the PORTGATE thread, where do you stand?


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gunsmith
February 21, 2006, 08:10 PM
GW has said he would veto any legal objection to this deal.
I for one didn't know that the UK was in charge before the new sale to the UAE I am against any foriegn country in charge of the ports
http://hosted.ap.org/dynamic/stories/P/PORTS_SECURITY?SITE=7219&SECTION=HOME&TEMPLATE=DEFAULT&CTIME=2006-02-21-16-26-11
I can't understand why the Whitehouse is handing the Dems a perfect issue to defeat them in 06 & 08.

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progunner1957
February 21, 2006, 08:17 PM
I am basically pro-Bush; I think he is on the money about alot of facets of the national security issue.

However... This deal absolutely has got to go. Lemmeseehere - let a company owned by the government of United Arab Emirates "manage" our six largest ports, ports being our largest vulnerability??

NO FREAKING WAY!!! :fire: :fire: As Dr. Phil says, "What the hell were you thinking?!?!?!"

What's next - let the government of Iran run the Department of Homeland Security??

RealGun
February 21, 2006, 08:22 PM
Where I stand is that "Portgate" is off topic for THR. Guns? Civil liberties? Nope.

joab
February 21, 2006, 08:25 PM
I'm against foriegn ownership of anything in the US
But even if I wasn't I can't see this being a good idea, I certainly can't see this being a sound political strategy.

Merkin.Muffley
February 21, 2006, 08:33 PM
Where I stand is that "Portgate" is off topic for THR. Guns? Civil liberties? Nope.

I'm with Realgun - we shouldn't have discussions that make President Bush look like a fool. In general, he's on our side with the 2nd Amendment - no reason to bash our allies.

MGshaggy
February 21, 2006, 08:35 PM
I certainly can't see this being a sound political strategy.

Unless the strategy is to give the Congressional republicans an issue with which to distance themselves from Bush in preparation of the next election. If Congress acts (with bipartisan support) to prevent the sale, Bush vetos it, and then Congress overrides the veto, a lot of republicans will be able to eliminate that issue from the democrats election arsenal. Bush's ratings are down and by association he can drag down the party with him. Since Bush is untouchable at this point (he's in his 2nd term), the strategy may be to let him be the sacrificial lamb to save the party. Unfortunately, I don't think the republican party is that smart.

mp510
February 21, 2006, 08:53 PM
You know, I totally don't think that it is a big deal who is operating the ports. The US Government is still in charge of security. The workers will be the same, and they are mainly US citizens. The only difference will be which foreign country runs the show. Dubai Ports LTD, runs ports all over the world, and they have not yet had an incident.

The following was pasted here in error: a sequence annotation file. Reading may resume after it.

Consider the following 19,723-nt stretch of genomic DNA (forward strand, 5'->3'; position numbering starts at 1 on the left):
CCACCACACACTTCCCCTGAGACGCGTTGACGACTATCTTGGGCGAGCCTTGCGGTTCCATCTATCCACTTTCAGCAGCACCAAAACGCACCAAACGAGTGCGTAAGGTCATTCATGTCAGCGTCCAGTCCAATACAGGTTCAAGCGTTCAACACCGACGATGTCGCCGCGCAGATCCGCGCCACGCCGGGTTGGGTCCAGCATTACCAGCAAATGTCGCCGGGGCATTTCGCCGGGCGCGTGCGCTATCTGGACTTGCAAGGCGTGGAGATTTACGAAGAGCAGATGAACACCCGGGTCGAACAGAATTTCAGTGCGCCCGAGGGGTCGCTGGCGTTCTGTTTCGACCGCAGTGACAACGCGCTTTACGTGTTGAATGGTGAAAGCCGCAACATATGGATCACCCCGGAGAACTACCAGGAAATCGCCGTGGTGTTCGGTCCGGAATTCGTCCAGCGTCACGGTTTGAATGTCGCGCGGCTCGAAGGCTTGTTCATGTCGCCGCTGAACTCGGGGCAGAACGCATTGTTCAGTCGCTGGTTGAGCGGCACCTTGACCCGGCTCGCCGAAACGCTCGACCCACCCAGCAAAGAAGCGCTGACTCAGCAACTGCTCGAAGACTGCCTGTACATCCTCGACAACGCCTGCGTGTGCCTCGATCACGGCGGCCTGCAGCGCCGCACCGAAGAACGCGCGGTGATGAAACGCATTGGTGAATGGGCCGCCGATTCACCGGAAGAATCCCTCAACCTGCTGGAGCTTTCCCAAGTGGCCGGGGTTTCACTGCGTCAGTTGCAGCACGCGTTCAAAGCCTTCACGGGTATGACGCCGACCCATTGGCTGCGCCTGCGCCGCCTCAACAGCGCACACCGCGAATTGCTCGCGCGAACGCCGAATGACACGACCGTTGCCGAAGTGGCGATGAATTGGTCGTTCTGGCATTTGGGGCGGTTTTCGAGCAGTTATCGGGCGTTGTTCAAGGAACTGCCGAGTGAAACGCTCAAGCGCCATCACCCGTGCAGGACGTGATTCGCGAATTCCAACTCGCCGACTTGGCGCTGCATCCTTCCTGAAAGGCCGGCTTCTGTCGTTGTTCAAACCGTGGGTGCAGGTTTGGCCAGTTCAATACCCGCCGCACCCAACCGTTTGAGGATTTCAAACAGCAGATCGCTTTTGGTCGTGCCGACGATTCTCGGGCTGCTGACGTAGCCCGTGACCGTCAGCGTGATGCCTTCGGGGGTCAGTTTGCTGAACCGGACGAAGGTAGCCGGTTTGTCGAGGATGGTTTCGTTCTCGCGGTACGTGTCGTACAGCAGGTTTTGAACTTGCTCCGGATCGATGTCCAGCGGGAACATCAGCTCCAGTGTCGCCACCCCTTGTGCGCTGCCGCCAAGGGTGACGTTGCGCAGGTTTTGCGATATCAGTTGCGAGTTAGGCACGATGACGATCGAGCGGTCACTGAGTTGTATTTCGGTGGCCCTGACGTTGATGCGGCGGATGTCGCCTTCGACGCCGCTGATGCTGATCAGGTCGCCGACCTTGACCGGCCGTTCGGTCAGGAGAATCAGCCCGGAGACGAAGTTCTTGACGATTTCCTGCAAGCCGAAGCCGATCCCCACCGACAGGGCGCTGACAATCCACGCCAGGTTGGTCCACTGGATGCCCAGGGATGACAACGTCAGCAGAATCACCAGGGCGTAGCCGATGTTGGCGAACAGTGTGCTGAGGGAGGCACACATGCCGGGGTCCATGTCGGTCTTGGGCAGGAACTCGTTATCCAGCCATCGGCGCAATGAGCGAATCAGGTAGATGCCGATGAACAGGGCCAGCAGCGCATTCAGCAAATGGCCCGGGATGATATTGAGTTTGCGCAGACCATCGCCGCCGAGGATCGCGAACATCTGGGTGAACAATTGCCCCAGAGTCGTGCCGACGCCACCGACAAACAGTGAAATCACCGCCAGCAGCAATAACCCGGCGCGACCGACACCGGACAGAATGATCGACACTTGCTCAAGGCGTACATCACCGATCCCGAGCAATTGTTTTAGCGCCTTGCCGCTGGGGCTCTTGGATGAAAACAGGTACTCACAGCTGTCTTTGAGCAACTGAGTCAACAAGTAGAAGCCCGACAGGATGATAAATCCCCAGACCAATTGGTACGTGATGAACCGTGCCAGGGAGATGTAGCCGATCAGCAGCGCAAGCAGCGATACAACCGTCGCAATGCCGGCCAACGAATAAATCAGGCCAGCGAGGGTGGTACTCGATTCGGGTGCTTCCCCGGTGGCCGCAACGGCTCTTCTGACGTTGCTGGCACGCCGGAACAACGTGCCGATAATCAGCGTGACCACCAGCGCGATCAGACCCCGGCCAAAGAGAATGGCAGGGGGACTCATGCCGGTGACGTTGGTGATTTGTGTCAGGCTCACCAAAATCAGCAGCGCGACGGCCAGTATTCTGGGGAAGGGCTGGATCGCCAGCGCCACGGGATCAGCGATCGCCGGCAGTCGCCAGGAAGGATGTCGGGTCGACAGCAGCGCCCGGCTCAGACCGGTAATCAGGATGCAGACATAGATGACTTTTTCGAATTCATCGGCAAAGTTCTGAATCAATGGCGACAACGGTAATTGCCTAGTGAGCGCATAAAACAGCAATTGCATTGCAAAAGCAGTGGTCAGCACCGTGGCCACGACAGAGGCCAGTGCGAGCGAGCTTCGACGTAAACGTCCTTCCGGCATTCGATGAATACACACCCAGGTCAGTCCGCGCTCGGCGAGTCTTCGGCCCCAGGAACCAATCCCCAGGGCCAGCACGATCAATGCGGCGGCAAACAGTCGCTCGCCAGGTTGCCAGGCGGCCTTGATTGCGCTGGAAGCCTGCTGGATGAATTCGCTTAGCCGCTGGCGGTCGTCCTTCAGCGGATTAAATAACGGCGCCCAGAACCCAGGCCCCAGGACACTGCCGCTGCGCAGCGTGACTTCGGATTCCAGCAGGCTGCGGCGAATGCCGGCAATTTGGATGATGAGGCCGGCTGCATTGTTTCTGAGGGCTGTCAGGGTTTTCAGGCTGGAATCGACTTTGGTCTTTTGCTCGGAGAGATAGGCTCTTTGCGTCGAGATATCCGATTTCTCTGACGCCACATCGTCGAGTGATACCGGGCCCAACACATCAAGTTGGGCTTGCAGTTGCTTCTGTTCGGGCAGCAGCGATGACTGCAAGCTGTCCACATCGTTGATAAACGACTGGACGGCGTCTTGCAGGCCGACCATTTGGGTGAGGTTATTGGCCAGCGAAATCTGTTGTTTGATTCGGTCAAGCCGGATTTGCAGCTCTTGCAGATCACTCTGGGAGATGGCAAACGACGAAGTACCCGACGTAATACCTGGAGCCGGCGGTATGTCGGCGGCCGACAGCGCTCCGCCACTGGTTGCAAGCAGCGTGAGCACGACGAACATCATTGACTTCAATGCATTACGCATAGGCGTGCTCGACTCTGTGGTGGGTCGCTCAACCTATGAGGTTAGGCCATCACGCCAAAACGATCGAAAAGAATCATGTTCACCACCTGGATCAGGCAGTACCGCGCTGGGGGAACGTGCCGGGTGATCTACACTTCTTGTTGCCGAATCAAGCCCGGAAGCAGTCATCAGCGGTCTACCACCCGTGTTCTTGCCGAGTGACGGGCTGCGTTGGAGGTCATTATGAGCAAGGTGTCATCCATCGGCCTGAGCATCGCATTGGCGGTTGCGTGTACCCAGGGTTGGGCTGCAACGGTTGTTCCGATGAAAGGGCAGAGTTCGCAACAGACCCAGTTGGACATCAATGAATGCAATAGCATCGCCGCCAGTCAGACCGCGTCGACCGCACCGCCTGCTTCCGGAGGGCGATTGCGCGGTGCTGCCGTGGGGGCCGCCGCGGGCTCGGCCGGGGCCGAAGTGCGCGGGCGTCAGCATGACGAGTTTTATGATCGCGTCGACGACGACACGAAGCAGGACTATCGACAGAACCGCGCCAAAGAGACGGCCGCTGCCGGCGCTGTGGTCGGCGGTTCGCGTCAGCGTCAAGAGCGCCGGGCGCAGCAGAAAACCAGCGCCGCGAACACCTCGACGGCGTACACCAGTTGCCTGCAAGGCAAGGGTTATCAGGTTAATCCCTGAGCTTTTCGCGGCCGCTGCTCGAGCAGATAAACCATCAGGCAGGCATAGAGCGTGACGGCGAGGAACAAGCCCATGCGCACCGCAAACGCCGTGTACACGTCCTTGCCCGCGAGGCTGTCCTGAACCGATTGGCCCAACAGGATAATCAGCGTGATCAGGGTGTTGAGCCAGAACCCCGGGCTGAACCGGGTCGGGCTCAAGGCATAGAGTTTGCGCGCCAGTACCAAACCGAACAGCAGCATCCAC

Biker
February 21, 2006, 08:57 PM
Where I stand is that "Portgate" is off topic for THR. Guns? Civil liberties? Nope.
National security or the lack thereof could certainly have an impact on civil liberties. Yes?
Biker

Thain
February 21, 2006, 08:57 PM
From one foreign owner to another. Call me a radical capitalist, but I don't see how it makes one lick of difference. The Dubai corporation will be held to the same standards, statutes, and oversight as the British one.

Now, wheter or not the current standards are adequete is another matter. Port security in this country sucks, and everyone knows it.

Preacherman
February 21, 2006, 09:05 PM
I don't see any problem with a Dubai company owning a British company that sub-contracts to an American entity to operate our ports. Consider:

1. Britain has at least as many Islamic radicals (including mad bombers) as Dubai, possibly more. They could have come over here working for P&O as easily as they could working for anyone else.

2. The USA still has to issue visas for anyone coming to work here. This should serve as a check on Dubai nationals just as easily as US nationals - and there are already many thousands of Dubai nationals here, studying and working.

3. We can't apply a double standard. If US companies are allowed to operate in Dubai, then Dubai companies must be allowed to operate here. It works both ways.

4. I don't see the Dubai company as being in any way eager to assist terrorists - after all, they'll be making billions of dollars from their US operations, so it's in their own best interests to make sure that their US staff are reliable, loyal and completely non-terrorist (or better yet, anti-terrorist) in outlook.

I think this is a storm in a teacup, and is being stirred up by those who "feel", rather than those who actually think about the realities of the situation.

BigRobT
February 21, 2006, 10:07 PM
Having been deployed to the UAE during Desert Shield, I think I would trust them as much, if not more than the Saudis. Reading what Preacherman said, I think he just may be right. Even now, we can only inspect 6% of the cargo containers, if that.